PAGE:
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I’m sharing this post with Su Leslie of “zimmer bitch” who hosts a monthly challenge “changing seasons” where she invites you to share the changing seasons in your part of the world, or something that says “December” to you. Pop over to see the rules of this monthly challenge.

 

 

 

58 comments

  1. Your garden is a tropical delight.I am so glad you got the rain you needed without the destruction. I saw those hailstones in Sydney on the news here and it looked horrendous! I recall a time once in Johannesburg at a similar time of year when we were struck by golf-ball sized hailstones. They can do an awful lot of damage.

    Liked by 2 people

    • We were lucky those hailstones are very destructive. We are lucky at the moment too as the rest of the country is sweltering in a heatwave and we are a comfortable 28deg. But still 2 months of summer to come. All the best for 2019 to you and OH Jude. Who knows maybe you will get over here….

      Liked by 1 person

    • Thank you Deborah our weather is perfect at the moment but it is unpredictable as well. 2 more months of hot weather ahead of us. Hope it doesn’t get too cold in your part of the world. Best wishes for 2019.

      Liked by 1 person

  2. Your garden is looking fabulous, Pauline. I’m glad you received the rain as there’s nothing quite so disappointing as seeing rain pass you by. So near and yet so far! It’s very hot here: not a day below 36 for the foreseeable future and of course, bone dry, almost as though we never had that wonderful spring at all. We’re doing a great deal of watering and still plants are drooping by midday.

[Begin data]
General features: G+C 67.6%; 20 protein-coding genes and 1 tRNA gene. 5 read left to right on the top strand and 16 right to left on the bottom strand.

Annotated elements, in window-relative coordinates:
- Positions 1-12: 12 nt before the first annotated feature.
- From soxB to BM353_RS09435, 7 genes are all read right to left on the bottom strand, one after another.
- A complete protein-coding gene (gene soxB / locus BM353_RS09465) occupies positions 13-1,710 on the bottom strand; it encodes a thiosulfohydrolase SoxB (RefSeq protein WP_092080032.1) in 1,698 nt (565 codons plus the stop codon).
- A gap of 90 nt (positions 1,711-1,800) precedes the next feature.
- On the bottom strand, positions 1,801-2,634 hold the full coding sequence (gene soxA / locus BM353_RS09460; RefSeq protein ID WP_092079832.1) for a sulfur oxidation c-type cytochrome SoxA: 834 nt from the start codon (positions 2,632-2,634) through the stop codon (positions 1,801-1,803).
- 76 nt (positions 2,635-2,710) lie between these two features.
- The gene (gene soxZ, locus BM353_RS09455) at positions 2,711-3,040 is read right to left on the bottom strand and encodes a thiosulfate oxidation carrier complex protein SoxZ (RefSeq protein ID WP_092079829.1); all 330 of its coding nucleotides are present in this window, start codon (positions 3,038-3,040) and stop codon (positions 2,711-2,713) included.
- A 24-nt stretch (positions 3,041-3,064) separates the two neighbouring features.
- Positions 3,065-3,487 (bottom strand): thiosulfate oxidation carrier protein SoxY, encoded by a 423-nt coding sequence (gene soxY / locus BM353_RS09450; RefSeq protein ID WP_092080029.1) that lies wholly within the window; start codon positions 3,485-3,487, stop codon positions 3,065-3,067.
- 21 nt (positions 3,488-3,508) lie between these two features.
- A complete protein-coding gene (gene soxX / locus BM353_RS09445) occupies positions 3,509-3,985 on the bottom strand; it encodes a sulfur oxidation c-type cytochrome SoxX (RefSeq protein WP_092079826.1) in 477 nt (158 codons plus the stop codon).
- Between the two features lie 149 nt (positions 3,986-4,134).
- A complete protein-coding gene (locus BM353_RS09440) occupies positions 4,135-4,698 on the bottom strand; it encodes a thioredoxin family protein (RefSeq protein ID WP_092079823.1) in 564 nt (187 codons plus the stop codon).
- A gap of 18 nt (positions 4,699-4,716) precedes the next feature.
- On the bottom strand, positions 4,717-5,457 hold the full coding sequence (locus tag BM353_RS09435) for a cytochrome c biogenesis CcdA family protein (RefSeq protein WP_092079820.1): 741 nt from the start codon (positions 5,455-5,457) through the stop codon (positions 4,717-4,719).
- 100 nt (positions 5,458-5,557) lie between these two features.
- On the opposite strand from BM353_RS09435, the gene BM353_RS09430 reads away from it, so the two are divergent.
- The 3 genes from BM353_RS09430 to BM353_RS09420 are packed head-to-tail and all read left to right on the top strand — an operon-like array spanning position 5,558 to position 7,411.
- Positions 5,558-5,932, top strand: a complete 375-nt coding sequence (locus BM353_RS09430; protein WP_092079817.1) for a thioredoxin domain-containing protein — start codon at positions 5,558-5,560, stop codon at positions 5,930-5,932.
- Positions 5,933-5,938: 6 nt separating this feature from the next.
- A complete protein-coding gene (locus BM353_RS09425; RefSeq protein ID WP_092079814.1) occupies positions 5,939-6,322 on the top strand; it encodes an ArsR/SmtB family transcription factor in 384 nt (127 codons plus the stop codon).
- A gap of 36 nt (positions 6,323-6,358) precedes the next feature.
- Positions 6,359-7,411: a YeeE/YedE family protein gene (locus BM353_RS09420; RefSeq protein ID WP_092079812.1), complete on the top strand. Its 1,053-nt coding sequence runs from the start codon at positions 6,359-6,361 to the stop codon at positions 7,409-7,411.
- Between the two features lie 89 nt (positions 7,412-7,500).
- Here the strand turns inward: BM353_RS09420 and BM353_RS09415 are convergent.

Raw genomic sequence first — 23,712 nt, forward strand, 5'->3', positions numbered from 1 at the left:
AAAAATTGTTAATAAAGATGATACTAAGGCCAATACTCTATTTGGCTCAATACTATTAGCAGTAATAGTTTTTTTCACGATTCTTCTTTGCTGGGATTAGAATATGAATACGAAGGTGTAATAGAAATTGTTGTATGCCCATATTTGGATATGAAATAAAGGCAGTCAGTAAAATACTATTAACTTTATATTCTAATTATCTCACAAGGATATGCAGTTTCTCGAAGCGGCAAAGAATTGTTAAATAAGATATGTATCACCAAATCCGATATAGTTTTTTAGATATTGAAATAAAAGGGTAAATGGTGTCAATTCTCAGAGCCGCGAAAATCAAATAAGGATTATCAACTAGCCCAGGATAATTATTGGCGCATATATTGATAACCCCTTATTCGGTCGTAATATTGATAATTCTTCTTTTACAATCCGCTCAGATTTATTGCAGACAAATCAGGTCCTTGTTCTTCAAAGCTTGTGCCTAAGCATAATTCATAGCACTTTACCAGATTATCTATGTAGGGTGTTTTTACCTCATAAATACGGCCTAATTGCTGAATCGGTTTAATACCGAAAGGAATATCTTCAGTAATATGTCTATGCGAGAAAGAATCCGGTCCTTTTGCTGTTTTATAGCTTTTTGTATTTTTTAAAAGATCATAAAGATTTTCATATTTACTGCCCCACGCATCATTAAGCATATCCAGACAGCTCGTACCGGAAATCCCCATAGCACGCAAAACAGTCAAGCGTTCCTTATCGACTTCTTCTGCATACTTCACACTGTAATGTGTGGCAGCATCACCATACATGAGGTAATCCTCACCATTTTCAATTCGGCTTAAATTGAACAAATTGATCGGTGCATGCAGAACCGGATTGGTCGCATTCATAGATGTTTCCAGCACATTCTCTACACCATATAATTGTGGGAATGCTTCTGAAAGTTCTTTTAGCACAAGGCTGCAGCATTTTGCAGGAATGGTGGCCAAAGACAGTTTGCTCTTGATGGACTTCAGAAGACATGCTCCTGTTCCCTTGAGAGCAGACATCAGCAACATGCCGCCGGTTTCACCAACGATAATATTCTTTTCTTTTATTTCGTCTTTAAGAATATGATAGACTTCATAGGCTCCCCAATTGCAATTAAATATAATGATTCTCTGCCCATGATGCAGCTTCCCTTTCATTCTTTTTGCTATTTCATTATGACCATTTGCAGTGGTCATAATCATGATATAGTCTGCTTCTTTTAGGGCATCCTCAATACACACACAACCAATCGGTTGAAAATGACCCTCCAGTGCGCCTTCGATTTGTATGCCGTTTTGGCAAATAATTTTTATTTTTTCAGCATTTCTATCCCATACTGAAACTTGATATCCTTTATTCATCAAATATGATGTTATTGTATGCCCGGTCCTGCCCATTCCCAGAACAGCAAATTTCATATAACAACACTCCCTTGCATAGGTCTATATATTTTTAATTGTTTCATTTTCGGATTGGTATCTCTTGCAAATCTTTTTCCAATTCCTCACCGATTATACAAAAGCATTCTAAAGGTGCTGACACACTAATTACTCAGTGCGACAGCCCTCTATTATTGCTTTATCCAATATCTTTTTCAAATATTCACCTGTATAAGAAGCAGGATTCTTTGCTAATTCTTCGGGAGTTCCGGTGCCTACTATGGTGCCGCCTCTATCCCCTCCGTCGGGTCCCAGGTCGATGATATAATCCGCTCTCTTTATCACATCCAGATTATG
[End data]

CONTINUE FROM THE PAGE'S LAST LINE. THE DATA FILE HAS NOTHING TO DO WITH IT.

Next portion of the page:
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  3. Weather can be so exciting! It is so boring here that I sometimes envy those who get really cold weather, snow, heavy rain and such. However, just a few months after we left Oklahoma, the home we stayed in there was pushed of its foundation by a tornado just a day prior to, and just a few short miles from, the massive Moore Tornado. The home later needed to be demolished because it was not worth salvaging. Okay, so maybe docile weather is not so bad.

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    • Oh dear you were so lucky to not be in the house when that tornado struck. 🤞the tornados usually run out of steam before they reach us. But weather is getting more unpredictable so who knows what the future will bring

      Liked by 1 person

      • A big warehouse building that we worked in was taken away completely. I distinctly remember the neighborhood in Moore that was destroyed. Most of those homes were new tract homes. I remember them because we could have bought one. (I was not interested in a new tract home.)

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  4. Thank you for that weather update, as I would not have known that the storms were having bipolar tantrums over there. Your gardens are lovely and very worthy of attentive watering at the end of each day. Ahhhh, to have all night to soak in the water – but then extra ahhhhhs for the magic that comes from a natural rain.

    Are world-wide hailstorms getting worse – or is it that our world is connected by many more threads, so we now know what’s happening – even in a dear friend’s tropical garden!

    The poinciana is lovely – ah! One is starting to bloom here, but the blooms are high. I’ve been wanting to paint a serious study – but don’t think I’ll climb that tree to retrieve some of those blossoms!

    Happy New Year my friend!

    Liked by 1 person

    • One of the marvellous things about blogging is being able to share with people all around the world on an intimate day to day basis. The community spirit is what I love about blogging. The poinciana would make a beautiful painting